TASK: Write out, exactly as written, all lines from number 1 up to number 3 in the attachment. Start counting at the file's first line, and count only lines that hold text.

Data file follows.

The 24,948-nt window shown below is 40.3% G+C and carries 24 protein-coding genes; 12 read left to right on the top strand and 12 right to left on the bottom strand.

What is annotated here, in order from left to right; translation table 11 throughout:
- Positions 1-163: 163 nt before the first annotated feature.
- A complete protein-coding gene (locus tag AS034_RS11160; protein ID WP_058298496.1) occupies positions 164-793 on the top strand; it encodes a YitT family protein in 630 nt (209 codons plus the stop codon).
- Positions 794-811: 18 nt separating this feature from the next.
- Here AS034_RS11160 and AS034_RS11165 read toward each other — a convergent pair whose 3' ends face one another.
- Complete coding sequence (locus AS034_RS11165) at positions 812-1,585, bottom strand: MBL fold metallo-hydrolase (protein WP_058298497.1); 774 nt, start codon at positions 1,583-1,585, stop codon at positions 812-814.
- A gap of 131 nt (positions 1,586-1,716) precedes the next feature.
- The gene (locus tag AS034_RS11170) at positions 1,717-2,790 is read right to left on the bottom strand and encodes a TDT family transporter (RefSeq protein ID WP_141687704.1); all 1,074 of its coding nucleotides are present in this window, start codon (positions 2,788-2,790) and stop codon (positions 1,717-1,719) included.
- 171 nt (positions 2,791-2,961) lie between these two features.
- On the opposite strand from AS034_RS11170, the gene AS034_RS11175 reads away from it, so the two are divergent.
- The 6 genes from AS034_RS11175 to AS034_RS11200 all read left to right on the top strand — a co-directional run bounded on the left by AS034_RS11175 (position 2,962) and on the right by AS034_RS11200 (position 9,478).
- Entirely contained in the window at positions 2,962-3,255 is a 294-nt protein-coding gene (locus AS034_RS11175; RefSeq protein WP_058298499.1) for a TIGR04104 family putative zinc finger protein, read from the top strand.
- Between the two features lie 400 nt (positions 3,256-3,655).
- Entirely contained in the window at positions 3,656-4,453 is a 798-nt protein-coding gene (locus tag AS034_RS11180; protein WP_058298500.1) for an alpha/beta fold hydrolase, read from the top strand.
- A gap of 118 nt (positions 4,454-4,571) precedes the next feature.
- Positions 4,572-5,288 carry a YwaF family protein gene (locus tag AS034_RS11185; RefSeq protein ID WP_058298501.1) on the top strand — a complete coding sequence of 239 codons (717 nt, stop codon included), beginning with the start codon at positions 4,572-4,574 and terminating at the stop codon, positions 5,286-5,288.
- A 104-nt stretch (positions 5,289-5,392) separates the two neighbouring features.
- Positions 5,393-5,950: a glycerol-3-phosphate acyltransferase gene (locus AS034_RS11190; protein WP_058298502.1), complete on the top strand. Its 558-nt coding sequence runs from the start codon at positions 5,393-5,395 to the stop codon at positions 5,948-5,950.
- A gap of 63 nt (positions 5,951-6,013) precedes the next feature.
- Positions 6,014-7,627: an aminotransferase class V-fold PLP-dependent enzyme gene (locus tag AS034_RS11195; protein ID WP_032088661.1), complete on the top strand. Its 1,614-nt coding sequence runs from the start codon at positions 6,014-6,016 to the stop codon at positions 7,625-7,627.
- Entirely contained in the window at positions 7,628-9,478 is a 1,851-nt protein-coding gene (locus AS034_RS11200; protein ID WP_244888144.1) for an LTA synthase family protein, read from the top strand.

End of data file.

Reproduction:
The 24,948-nt window shown below is 40.3% G+C and carries 24 protein-coding genes; 12 read left to right on the top strand and 12 right to left on the bottom strand.

What is annotated here, in order from left to right; translation table 11 throughout:
- Positions 1-163: 163 nt before the first annotated feature.